Encore un nom de la Bourgogne viticole racheté par un étranger. Héritier du laboratoire pharmaceutique suisse Hoffmann-La-Roche, André Hoffmann a acquis ce mois d’août la majorité du domaine bourguignon Jayer-Gilles.
André Hoffmann se présente comme un amoureux de la Bourgogne et de ses vins. Familier du sud de la France, le Suisse, vice-président du groupe pharmaceutique familial Hoffmann-La-Roche, a réalisé son rêve de gosse en acquérant un domaine viticole bourguignon.
Son béguin s’est porté sur le domaine Jayer-Gilles, une maison “synonyme d’une vinification rigoureuse, de vins de grande tenue”, juge-t-il au lendemain de la vente.
La communauté des amateurs et les lecteurs de La RVF se souviennent que ce domaine d’une dizaine d’hectares situé à Magny-lès-Villers, à un kilomètre au nord de Ladoix-Serrigny et d’Aloxe-Corton, a connu une certaine notoriété dans les années 1990 en signant des vins en rupture avec la tradition bourguignonne de l’époque.
HOFFMANN, LA 15ÈME FORTUNE D’EUROPE
Le vigneron Gilles Jayer-Gilles, aux commandes du domaine depuis 1982, restera quelques temps encore le chef d’orchestre, avant de céder la place à deux jeunes vignerons, Julien Gros (domaine Christian Gros), qui a œuvré aux châteaux de Beaucastel (Rhône) et Miraval (Provence), et Alexandre Vernet (domaines Gilbert, Philippe Germain et Manuel Olive).
D’après la dernière liste des plus riches familles d’Europe publiée par l’excellent magazine suisse Bilan, la fortune professionnelle de la famille Hoffmann s’élèverait à près de 26 milliards de francs suisses, soit 23 milliards d’euros, ce qui la place au quinzième rang en Europe.
Désormais à la tête des crus Nuits-Saint-Georges Les Hauts Poirêts, Nuits-Saint-Georges 1er Cru les Damodes et du grand cru Echezeaux du Dessus, André Hoffmann, entend poursuivre en Bourgogne ses efforts de conservation de la nature. Passionné par l’écologie et spécialiste des oiseaux sauvages de Camargue, M. Hoffmann est en effet vice-président du World Wide Fund for Nature (WWF International).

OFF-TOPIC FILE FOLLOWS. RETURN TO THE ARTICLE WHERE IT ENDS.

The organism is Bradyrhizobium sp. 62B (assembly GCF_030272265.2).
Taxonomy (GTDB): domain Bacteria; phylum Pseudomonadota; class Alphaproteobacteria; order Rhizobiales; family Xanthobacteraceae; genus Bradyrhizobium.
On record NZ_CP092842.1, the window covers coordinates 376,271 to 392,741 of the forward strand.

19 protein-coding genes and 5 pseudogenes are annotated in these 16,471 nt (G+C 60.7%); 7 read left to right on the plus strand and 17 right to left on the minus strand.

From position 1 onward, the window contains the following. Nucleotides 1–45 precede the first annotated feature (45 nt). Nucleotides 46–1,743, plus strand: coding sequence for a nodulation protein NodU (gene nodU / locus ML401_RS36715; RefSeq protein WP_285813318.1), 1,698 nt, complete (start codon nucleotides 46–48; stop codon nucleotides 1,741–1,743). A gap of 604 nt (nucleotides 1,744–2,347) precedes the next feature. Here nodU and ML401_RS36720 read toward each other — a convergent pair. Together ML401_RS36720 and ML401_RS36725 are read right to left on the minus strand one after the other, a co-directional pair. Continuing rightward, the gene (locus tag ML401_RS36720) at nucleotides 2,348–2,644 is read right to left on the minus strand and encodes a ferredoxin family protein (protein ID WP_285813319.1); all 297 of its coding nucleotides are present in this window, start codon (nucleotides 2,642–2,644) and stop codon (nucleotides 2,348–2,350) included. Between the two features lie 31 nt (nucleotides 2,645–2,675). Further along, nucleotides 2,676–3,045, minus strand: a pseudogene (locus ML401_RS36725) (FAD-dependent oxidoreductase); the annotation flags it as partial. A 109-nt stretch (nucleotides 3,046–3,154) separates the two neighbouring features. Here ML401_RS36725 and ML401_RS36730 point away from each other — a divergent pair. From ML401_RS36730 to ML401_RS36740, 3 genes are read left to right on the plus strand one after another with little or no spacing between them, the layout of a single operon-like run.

An article from La Revue du Vin de France by Geoffrey Avé
Rumours are circulating that Saint-Estèphe property Château Phélan-Ségur has been sold to the owner of a leading shipping company.
According to a tweet by Jancis Robinson MW that the drinks business has not, so far, been able to absolutely confirm, the Gardinier family has apparently sold the ‘cru bourgeois exceptionnel’ to Philippe Van de Vyvere, the owner of one of Europe’s largest shipping firms, Sea-Invest.
Details of the sale remain unknown although the château was reportedly put up for sale with minimal fanfare some two months ago.
Neither the château nor the office of Van de Vyvere have so far confirmed the sale although both have been contacted by the drinks business.
It is thought the family has sold the estate in its entirety and have not retained any shares although the technical team will remain in place, at least for the time being.
The Gardinier family has been at the helm of the château since 1985 and the three brothers, Thierry, Laurent and Stéphane (pictured) have been in charge since the late 1990s.
As well as Phélan-Ségur, the Gadiniers own the famous Paris restaurant Taillevent, which also has an outlet in London now, Les 110 de Taillevent and one of Champagne’s leading hotels, Les Crayères in Reims.
Why they might have decided to sell the property is not known. It is conceivable they wish to focus more on the hotel and restaurant trade and have thus divested themselves of what would otherwise be an expensive asset.
On the other hand, they have also poured huge investment into the estate over recent years and critics and merchants alike are in agreement that the quality and consistency of the wines has improved dramatically, with the recent 2016 vintage being one of the ‘best ever’ wines from the property.